Pulciano's Deli and Cafe has been able to survive in the district since the business opened in 1994, but its owner was in favor of the proposed village and thinks more foot traffic would allow him to expand his hours.
"We're strictly 10 a.m. to 4 p.m. -- the area's pretty dead after that," Michael Pulciano, 48, said. "We have a nice lunch crowd, all local people. But I do have a banquet room on the side I could turn into a dinner hall easily. And I have a beer and wine license I'd like to put into use one day."
On Saturday, Mission Drive was alive with food vendors, entertainers and families enjoying the annual Grapevine Festival, an event that pays homage to the three aged grapevines in the Mission District. "They are tangible pieces of our history -- it has to do with a sense of continuity," explained Ellie Andrews, co-president of the San Gabriel Historical Assn.
But organized celebrations won't tide over business owners. And Councilman David Gutierrez thinks Mission Village -- with some tweaking -- ultimately holds the answer to revitalization.
"It really did hit the nail on the head," he said. "I'm hopeful the Ngs don't get frustrated to the point where they throw their hands up in the air and don't do anything, because that would be a big loss."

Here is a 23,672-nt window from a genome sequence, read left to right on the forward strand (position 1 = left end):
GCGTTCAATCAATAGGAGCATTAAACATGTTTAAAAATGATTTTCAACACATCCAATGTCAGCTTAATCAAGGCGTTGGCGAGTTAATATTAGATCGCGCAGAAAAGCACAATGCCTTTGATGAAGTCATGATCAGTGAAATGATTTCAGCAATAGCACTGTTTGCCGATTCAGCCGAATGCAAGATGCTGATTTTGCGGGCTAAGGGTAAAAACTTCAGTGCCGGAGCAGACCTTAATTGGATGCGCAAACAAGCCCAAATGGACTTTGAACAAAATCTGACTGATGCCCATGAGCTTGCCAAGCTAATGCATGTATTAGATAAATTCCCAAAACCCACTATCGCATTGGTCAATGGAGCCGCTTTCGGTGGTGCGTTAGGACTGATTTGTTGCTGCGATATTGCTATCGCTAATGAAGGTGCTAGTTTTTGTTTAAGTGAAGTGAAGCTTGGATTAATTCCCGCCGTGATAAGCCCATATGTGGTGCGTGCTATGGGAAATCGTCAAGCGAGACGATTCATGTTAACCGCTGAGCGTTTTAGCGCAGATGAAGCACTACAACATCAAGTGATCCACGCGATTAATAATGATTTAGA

The Ngs will present a revised design to the City Council in August, but the opposition from residents has stung -- especially when they see fliers that read "Save the Mission District." That's what the brothers thought they were doing.
"We're in love with this space," Harvey Ng, 46, said. "It's our dream. If we go somewhere else, it will be totally based on economics, but this project was about passion, not profit. It was a long-term investment. But if you give someone a first-class ticket and they say, 'No, give me economy,' what can you do?"
In the meantime, Mission 261 will remain a ghost of its former self. Bought by the Ngs in 2002, it closed Feb. 10 in preparation for the construction whose start date has yet to appear. Leftover paper lanterns from a Chinese New Year celebration still hang from overhead lamps. Its ballrooms are empty, its kitchen silent.
The grapevine in the courtyard continues to grow.